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Lesions in sheep elbows: Insights from a large-scale study

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journal contribution
posted on 2024-02-08, 12:06 authored by Matilda Holmes, Richard ThomasRichard Thomas, Helena Hamerow
Objectives Enthesophytes on sheep elbow joints are commonly reported in archaeological material. Although these lesions are often described as ‘penning elbow’, little is known of their aetiology. In this study, a new method for recording these lesions is presented, and the effect of age, sex and body size is explored to understand their potential for informing upon past human-animal interactions. Materials 1133 distal humerii and proximal radii from 16 archaeological sites. Methods The presence and severity of enthesophytes were recorded and findings compared with modern data from a group of 17 complete Soay sheep skeletons. Results Significant, positive correlations between age and body size and the presence of enthesophytes were demonstrated. Environmental factors and trauma may also play a role in their formation. Conclusion The aetiology of enthesophytes on sheep elbows is complex and varied, affected by age, body size and environment. Significance This is the first study of enthesophytes on sheep elbows to combine archaeological data with modern animals of known age and sex. Blanket explanations of husbandry methods for the cause of these lesions are dispelled, and use of the term ‘penning elbow’ is redundant. Limitations The sample of modern specimens is relatively small and would benefit from the inclusion of older individuals and those raised in different environments. Future research The method developed here can be adopted in future studies. Interpretations should take age, size and environmental factors into consideration, and only when these variables are established can the role of husbandry be evaluated.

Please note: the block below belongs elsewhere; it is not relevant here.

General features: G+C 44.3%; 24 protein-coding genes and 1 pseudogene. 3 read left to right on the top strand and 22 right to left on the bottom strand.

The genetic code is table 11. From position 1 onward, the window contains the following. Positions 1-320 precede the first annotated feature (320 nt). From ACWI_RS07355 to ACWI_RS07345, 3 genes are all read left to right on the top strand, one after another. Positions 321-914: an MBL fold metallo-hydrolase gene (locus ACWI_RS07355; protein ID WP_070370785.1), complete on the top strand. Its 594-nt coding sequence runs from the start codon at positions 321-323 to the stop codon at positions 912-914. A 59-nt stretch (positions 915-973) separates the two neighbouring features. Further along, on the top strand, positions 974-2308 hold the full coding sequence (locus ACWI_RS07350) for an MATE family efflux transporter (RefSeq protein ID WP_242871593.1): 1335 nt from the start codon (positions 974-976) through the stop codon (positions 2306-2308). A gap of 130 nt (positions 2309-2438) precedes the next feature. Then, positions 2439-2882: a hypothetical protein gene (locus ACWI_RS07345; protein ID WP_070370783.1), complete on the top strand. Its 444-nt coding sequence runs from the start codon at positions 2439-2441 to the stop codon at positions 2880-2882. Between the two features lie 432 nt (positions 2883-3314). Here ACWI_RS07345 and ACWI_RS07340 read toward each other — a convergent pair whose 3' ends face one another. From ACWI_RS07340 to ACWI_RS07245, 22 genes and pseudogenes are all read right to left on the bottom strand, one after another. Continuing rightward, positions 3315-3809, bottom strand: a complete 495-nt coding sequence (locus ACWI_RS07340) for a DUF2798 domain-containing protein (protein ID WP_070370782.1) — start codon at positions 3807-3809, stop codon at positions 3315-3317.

Funding

The FeedSax project is supported by the European Research Council (ERC) under the European Union’s Horizon 2020 research and innovation programme under grant agreement no. 741751

History

Author affiliation

College of Social Sci Arts and Humanities/Archaeology & Ancient History

Version

  • VoR (Version of Record)

Published in

International Journal of Paleopathology

Volume

34

Pagination

50 - 62

Publisher

Elsevier BV

issn

1879-9817

Copyright date

2021

Available date

2024-02-08

Language

English

Deposited by

Professor Richard Thomas

Deposit date

2024-02-08

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